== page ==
iPhone 5 has been Apple’s best selling iPhone to date. Over 5 million iPhone 5 were sold over the launch weekend. But as soon as people started getting their hands on the 6th generation iPhone, most of them started noticing a purple flare that appears on certain pictures taken with iPhone 5’s camera.
Last week, when a Gizmodo reader Matt contacted Apple support regarding the iPhone 5 camera issue, the support staff replied suggesting to angle the camera away from the bright light source when taking pictures. This led people to start believing that it’s yet another case of ‘holding the iPhone wrong’ which brought back memories of the infamous antennagate ‘issue’ with iPhone 4.
Today, Apple has publicly acknowledged the purple flare problem in iPhone 5 camera by posting an article on its online support page and providing an explanation:
Most small cameras, including those in every generation of iPhone, may exhibit some form of flare at the edge of the frame when capturing an image with out-of-scene light sources. This can happen when a light source is positioned at an angle (usually just outside the field of view) so that it causes a reflection off the surfaces inside the camera module and onto the camera sensor. Moving the camera slightly to change the position at which the bright light is entering the lens, or shielding the lens with your hand, should minimize or eliminate the effect.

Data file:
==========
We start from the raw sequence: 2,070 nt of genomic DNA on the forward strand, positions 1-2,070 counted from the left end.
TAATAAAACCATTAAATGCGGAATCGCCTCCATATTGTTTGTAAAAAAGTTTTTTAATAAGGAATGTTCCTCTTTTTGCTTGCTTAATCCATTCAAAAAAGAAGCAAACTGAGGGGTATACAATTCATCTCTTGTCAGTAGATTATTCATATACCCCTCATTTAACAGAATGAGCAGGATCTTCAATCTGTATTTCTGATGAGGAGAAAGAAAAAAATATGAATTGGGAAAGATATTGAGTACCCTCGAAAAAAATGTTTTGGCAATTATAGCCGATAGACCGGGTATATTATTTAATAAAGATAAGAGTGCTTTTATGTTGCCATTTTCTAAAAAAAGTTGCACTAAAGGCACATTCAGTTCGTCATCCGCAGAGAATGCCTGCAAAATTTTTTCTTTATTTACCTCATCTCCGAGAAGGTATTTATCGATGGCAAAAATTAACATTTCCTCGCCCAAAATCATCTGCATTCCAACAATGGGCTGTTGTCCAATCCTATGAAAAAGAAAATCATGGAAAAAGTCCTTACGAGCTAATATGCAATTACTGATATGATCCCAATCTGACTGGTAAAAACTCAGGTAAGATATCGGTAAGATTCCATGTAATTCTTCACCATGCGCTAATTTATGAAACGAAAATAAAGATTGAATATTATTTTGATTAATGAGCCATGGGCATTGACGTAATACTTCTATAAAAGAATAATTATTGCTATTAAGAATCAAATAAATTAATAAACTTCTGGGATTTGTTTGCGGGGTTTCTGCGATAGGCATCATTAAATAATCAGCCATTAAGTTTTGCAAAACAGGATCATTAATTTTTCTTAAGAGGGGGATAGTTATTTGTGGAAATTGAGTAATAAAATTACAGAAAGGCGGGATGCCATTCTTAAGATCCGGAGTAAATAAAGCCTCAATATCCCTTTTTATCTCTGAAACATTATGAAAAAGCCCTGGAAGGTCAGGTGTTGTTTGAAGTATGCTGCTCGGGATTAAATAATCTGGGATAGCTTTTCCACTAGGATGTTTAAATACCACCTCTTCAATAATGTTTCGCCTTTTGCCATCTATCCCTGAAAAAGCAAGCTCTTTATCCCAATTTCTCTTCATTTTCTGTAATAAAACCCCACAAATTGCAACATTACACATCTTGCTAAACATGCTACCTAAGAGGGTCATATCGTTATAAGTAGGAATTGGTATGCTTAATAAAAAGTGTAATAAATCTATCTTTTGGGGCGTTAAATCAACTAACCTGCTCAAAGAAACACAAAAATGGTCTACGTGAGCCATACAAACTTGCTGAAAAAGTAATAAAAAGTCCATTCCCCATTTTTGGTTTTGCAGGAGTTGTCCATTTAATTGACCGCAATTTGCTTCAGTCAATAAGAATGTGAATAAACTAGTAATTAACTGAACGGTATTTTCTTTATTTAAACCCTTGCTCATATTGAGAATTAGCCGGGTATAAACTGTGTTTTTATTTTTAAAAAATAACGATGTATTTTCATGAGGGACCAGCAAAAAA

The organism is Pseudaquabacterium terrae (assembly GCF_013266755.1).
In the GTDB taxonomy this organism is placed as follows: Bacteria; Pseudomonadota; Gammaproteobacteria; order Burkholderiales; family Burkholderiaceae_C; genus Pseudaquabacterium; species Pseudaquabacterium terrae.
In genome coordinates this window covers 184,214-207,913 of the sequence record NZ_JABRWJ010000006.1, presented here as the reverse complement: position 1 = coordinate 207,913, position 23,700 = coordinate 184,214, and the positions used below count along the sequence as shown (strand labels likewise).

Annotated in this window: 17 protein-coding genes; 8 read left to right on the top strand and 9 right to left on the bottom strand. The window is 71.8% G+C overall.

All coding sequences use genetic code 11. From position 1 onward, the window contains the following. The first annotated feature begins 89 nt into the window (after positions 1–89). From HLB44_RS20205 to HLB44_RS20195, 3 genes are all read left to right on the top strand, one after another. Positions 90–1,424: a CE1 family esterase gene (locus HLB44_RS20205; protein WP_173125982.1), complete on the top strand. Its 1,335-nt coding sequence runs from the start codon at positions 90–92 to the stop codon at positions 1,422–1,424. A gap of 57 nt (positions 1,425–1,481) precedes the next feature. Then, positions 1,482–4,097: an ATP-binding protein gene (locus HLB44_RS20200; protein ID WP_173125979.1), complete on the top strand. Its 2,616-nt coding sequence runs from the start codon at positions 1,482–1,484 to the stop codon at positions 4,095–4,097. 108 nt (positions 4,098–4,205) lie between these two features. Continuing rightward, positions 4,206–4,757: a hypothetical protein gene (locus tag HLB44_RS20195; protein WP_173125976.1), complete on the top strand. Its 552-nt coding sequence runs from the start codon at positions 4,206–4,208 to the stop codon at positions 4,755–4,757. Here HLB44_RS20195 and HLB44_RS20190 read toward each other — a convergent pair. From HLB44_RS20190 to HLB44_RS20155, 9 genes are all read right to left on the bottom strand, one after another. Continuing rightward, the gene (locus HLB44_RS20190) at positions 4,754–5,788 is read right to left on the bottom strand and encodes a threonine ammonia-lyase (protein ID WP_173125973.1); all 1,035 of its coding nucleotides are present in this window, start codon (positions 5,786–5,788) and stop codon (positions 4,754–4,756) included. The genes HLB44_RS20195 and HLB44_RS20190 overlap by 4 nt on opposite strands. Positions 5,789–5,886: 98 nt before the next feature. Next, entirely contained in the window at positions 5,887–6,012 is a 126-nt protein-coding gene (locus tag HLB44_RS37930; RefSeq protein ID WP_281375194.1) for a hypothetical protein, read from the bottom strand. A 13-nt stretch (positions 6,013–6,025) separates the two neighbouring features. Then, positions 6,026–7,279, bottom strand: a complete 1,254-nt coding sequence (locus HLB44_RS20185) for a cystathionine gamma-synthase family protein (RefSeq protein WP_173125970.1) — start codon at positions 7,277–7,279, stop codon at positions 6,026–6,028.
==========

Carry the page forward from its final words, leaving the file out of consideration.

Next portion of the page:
Though the response says that these purple flares can pop up on pictures taken with any iPhone camera, a comparison of pictures taken by iPhone 5 and iPhone 4s shows that the issue is apparent in iPhone 5.
The Next Web has refuted these claims by providing proof that the same ‘problem’ existed in iPhone 4s as well. This is actually chromatic aberration which exists in even professional cameras and multiple solutions are used counter it.
Many people are claiming that this purple flare problem is due to the introduction of a sapphire lens in iPhone 5 camera but Apple has rejected all these complains claiming that that the purple flare is considered ‘normal behavior’ for iPhone 5 camera and the sapphire lens has nothing to do with this. It happens when light causes reflection off the surfaces inside the camera module, onto the camera sensor. So, to minimize the effect, change the lens position to minimize light exposure onto the lens or shield the lens with your hands.